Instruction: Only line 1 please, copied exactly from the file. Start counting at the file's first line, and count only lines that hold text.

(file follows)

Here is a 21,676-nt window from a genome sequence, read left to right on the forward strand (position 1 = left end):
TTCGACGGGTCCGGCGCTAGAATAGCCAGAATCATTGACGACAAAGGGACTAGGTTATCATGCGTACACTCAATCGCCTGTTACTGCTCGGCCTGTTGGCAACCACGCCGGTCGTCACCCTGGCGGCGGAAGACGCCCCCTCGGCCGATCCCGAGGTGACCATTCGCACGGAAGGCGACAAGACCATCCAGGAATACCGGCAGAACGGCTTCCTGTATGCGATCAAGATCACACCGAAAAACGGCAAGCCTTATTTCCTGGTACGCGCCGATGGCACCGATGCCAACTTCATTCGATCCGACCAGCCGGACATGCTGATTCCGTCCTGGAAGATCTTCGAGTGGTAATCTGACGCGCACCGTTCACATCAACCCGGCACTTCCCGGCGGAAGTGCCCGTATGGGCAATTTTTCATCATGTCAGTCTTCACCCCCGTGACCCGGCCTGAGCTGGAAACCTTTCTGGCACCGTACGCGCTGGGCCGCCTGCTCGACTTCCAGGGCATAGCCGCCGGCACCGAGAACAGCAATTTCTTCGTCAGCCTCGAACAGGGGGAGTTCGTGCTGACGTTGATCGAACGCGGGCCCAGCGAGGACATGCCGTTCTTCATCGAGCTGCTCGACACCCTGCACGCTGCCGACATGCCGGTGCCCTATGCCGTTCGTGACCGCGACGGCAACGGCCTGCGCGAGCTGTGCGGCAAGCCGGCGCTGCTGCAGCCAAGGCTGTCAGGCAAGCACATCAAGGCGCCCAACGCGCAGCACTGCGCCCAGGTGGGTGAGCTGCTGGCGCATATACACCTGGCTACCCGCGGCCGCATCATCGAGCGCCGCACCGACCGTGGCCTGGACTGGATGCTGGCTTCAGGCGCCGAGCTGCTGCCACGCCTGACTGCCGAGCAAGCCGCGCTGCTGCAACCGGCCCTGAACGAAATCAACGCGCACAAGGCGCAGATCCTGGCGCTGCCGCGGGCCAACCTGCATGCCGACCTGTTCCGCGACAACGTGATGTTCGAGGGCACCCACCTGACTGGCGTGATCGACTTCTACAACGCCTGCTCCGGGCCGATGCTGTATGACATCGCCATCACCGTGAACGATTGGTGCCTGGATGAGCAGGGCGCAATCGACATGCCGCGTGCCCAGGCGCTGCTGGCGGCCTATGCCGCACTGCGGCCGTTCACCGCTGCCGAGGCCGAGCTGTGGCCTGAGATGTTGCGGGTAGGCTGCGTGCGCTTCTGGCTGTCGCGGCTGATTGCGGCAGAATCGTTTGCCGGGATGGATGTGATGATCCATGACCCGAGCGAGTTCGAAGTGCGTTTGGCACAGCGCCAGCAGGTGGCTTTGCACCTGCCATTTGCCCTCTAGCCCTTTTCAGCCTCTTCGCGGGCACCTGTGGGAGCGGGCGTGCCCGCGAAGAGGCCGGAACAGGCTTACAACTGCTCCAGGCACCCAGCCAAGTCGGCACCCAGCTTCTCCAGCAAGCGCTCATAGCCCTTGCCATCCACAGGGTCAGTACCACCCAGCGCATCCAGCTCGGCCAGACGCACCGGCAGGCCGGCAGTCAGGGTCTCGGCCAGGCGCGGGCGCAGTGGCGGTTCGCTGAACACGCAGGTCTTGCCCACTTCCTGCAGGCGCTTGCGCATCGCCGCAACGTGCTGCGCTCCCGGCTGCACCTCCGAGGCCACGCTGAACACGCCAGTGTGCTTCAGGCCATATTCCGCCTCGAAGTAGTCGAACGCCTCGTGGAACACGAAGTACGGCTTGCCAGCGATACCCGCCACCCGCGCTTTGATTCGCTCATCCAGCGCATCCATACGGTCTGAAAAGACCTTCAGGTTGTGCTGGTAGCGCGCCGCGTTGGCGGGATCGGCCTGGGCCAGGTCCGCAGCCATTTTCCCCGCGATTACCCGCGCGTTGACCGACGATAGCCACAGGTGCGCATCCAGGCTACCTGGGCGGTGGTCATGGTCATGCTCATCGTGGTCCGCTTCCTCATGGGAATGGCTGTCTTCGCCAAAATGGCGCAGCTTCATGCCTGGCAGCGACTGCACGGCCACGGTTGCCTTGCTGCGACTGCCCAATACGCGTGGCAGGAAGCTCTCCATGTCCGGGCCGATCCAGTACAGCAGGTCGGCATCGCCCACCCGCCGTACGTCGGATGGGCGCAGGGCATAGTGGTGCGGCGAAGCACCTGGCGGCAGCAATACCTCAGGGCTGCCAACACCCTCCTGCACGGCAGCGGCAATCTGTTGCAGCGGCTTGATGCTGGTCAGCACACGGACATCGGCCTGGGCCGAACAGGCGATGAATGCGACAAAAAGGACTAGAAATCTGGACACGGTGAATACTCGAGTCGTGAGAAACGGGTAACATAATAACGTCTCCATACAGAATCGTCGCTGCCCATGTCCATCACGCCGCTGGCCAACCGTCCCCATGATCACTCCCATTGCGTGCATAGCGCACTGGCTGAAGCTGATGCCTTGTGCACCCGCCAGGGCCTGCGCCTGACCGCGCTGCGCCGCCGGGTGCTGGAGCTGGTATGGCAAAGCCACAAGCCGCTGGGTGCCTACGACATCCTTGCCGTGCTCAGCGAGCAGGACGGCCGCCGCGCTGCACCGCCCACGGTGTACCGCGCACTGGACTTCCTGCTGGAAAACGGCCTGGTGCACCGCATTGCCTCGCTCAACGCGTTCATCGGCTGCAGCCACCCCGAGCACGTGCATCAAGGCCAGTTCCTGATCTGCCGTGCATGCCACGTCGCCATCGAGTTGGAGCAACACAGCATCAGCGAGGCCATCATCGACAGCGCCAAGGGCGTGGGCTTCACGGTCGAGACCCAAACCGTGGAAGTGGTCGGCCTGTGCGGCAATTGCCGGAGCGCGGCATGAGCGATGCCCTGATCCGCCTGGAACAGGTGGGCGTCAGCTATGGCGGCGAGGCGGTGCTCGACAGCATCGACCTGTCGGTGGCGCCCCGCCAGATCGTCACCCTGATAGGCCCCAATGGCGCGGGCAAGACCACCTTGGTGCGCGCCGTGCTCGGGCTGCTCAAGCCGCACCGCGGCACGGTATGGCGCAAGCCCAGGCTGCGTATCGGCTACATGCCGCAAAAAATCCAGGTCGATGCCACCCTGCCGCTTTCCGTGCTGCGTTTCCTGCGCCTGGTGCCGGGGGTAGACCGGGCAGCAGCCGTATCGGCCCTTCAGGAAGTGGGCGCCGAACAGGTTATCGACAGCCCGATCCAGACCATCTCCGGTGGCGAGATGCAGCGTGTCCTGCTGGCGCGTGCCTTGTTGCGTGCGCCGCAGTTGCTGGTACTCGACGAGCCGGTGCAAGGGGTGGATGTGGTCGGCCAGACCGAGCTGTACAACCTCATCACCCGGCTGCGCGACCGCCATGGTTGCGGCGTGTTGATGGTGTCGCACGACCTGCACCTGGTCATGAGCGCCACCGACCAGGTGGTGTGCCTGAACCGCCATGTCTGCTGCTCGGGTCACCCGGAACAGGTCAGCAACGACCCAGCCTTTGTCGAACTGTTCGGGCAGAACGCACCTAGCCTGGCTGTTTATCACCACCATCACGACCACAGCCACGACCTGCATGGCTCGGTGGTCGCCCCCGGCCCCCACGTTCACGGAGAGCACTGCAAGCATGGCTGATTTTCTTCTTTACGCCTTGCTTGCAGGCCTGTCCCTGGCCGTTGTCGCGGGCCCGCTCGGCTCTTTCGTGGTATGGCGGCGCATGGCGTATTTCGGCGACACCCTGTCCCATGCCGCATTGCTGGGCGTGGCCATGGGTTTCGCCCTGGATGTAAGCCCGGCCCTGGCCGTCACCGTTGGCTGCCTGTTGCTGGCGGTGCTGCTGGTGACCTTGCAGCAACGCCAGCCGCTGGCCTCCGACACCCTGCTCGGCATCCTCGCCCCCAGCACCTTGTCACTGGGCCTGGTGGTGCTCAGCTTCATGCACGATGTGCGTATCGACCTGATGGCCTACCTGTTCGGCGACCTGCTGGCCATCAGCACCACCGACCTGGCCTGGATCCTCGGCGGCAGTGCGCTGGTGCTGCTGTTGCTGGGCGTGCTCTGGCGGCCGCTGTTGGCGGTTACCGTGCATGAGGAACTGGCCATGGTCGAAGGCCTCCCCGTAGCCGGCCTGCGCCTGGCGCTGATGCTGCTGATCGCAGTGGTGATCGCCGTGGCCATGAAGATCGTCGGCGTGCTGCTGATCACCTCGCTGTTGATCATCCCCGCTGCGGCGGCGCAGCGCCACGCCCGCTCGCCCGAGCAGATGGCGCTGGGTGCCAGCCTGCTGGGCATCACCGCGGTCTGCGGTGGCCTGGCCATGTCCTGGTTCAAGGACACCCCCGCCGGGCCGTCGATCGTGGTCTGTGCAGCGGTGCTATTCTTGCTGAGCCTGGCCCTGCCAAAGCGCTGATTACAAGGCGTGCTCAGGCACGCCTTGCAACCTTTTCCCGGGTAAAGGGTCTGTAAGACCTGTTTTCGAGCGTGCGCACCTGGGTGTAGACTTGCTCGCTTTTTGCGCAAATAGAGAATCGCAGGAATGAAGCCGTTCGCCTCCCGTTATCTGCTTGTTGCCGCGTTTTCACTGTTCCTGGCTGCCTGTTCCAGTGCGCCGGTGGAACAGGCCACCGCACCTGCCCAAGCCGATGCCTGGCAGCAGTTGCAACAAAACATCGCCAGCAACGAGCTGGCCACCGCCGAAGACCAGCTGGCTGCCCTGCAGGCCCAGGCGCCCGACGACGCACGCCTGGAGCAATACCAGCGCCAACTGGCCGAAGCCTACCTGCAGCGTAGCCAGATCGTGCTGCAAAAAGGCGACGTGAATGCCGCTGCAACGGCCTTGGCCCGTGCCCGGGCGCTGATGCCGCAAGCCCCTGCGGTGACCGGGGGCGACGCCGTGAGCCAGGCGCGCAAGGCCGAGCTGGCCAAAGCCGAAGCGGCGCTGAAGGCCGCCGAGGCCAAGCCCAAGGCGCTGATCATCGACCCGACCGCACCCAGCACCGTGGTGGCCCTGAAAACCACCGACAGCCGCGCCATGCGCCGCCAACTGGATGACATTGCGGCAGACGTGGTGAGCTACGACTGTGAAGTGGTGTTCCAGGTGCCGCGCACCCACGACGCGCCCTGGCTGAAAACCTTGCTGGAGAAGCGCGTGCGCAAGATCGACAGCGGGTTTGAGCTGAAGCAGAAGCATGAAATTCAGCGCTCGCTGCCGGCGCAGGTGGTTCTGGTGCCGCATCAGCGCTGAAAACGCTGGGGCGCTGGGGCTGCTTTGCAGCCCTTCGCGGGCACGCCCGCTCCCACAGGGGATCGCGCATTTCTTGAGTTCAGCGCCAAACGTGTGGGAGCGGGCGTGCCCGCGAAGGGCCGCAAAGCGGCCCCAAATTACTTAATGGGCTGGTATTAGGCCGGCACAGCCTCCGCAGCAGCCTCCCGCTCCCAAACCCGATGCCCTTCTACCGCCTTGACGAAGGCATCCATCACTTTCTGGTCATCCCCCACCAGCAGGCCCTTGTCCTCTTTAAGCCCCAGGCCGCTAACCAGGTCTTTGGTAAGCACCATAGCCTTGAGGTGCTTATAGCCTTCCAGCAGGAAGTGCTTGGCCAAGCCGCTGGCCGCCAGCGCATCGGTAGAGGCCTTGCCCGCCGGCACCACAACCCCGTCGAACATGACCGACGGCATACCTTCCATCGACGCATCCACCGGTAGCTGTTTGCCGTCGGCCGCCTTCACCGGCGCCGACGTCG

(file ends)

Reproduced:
Here is a 21,676-nt window from a genome sequence, read left to right on the forward strand (position 1 = left end):